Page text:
During this time of year as a preacher my attention turns naturally to the four Gospels, to the works and words of Jesus. In him the Kingdom of God became a living reality though not as people had expected. He was indeed the promised King but he turned the accepted ideas of God’s rule upside down.
They were expecting a display of power but Jesus taught his disciples that the Kingdom of God belongs to the poor, the distressed and the suffering, not to the rich, the powerful and the self-sufficient.
They were expecting a parade of status, but God’s King was not born with a silver spoon in his mouth. He began his human life in an animal feeding trough. He turned his back on conventional royal respectability by spending time with those whom the rest of society regarded as inferior – lepers, foreigners and (of course) women. And he left life carrying a cross, the mark of ignominy, not waving a royal banner.
They were expecting a national figurehead, someone to throw the Roman occupation force out of the land and establish exclusive Jewish supremacy. Jesus refused to fill that political role. There was to be no passport control which favoured Jews at the entry point to God’s kingdom. Instead of fighting to keep foreigners out, Jesus gave his followers their mission marching orders to bring outsiders in.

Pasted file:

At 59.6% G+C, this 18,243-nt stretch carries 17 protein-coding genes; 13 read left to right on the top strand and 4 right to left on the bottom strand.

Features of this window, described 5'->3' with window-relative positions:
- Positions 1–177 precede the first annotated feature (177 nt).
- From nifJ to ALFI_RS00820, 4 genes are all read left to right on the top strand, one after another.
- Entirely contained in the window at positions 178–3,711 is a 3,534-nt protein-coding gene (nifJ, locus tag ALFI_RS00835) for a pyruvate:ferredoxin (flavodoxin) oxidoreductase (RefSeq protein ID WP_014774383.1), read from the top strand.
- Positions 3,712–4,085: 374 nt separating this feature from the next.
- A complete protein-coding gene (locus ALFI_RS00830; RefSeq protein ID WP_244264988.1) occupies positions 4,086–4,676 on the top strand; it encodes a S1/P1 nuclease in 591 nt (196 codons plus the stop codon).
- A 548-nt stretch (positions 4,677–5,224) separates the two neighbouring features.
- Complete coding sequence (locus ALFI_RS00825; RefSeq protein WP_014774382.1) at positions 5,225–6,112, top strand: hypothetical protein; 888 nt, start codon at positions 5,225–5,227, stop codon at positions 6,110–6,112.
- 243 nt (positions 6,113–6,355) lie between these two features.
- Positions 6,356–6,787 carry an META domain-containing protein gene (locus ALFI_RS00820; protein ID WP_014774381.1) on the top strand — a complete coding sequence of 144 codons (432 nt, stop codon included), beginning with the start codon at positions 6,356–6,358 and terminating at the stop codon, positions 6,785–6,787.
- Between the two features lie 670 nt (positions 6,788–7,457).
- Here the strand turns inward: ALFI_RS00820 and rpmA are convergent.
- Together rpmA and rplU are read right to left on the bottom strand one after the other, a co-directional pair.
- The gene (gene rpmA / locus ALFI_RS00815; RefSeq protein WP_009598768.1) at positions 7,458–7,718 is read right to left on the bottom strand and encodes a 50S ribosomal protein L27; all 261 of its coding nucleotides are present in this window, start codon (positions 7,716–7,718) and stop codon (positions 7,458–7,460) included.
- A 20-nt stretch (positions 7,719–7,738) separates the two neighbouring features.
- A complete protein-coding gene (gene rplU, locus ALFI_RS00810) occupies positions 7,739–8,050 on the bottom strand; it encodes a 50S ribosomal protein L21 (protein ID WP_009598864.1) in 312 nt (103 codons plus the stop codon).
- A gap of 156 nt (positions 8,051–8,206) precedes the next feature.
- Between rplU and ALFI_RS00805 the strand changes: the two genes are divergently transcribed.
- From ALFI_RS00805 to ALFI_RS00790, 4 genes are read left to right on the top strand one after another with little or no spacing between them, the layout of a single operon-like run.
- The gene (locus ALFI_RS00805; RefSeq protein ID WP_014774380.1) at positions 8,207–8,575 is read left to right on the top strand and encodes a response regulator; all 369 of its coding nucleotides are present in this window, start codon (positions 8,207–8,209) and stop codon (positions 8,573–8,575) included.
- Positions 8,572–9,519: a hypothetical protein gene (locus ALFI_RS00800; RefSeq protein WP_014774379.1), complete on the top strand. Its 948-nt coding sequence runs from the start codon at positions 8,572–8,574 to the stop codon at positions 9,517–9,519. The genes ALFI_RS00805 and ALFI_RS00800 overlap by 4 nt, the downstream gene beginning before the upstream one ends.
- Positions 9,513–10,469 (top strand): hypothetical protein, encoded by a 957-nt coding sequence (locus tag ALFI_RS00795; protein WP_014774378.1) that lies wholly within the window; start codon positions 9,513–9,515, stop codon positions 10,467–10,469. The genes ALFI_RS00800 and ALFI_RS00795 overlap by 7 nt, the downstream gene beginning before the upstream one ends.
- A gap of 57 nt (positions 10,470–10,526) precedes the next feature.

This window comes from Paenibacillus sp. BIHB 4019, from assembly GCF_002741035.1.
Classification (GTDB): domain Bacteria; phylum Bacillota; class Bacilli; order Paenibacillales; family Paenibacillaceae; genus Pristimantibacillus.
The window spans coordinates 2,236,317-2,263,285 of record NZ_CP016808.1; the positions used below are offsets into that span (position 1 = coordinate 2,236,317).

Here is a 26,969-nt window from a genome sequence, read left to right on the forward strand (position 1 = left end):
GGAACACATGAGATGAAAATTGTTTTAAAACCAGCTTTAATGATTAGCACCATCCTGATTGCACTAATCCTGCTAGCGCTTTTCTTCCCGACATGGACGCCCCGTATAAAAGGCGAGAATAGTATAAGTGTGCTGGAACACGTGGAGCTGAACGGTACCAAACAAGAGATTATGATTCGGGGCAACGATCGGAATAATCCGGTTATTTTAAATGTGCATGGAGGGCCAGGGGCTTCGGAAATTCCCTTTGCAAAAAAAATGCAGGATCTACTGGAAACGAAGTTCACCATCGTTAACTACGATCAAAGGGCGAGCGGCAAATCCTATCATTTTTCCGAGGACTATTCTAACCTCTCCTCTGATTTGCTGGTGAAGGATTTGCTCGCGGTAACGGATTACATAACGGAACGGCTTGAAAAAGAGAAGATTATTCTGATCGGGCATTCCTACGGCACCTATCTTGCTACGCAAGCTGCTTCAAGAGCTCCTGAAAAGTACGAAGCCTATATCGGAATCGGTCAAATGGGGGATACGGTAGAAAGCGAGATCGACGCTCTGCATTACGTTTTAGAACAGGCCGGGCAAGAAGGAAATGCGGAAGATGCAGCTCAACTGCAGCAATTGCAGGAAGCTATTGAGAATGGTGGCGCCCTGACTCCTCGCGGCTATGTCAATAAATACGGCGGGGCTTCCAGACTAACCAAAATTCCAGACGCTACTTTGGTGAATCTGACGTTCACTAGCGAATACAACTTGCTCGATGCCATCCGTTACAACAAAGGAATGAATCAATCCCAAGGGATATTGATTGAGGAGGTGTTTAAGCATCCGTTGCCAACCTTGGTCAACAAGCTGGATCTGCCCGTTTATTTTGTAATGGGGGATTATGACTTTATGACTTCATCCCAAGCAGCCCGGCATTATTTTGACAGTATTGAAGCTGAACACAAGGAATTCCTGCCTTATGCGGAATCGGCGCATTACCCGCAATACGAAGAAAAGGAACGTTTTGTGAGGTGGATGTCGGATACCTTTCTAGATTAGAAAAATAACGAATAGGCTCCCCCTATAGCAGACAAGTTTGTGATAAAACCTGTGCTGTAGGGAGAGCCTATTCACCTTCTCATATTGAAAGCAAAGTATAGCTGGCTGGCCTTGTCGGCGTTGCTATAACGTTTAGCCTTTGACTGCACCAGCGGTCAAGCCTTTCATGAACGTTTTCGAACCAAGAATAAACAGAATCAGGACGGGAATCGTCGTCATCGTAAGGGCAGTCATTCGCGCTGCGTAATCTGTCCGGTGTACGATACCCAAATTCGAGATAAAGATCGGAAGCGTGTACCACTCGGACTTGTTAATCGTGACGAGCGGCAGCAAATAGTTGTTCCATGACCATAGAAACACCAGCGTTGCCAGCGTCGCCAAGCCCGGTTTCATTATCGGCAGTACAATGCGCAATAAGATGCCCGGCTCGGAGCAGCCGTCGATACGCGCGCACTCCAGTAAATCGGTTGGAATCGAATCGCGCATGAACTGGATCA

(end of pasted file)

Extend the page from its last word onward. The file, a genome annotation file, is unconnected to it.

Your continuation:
In Jesus’ hands the Kingdom of God becomes a dynamic idea - ‘rule’ rather than ‘realm’. It describes God’s active reign in the world. The qualification for entering it is not the right kind of birth certificate but repentance and faith. There are also patterns of behaviour which are totally incompatible with a genuine submission to God’s rule.
There is also a “now, but not yet” dimension to Jesus’ teaching. Although God’s rule is powerfully present in his own words and actions, his parables paint word pictures of slow growth as the kingdom is gradually established. The final outcome, however, is inevitable. When Jesus comes again to wind up the history of the world as we know it, the Kingdom of God will be displayed in total triumph.
We should like the first audience never cease to find shocks and surprises in the works and words of Jesus. This I hope will happen for us all this month and in the months following as we reflect on what he did and hear his words in worship and read them privately.
With best wishes,
P.S. I have been asked by one of the Elders at Tilehurst to do a presentation on the results of my sabbatical last year that had the theme, ‘What should be the Christian response to Islam?’ This will be on Saturday 23rd March at 10.30am to 12 noon in the Tilehurst church hall. All most welcome.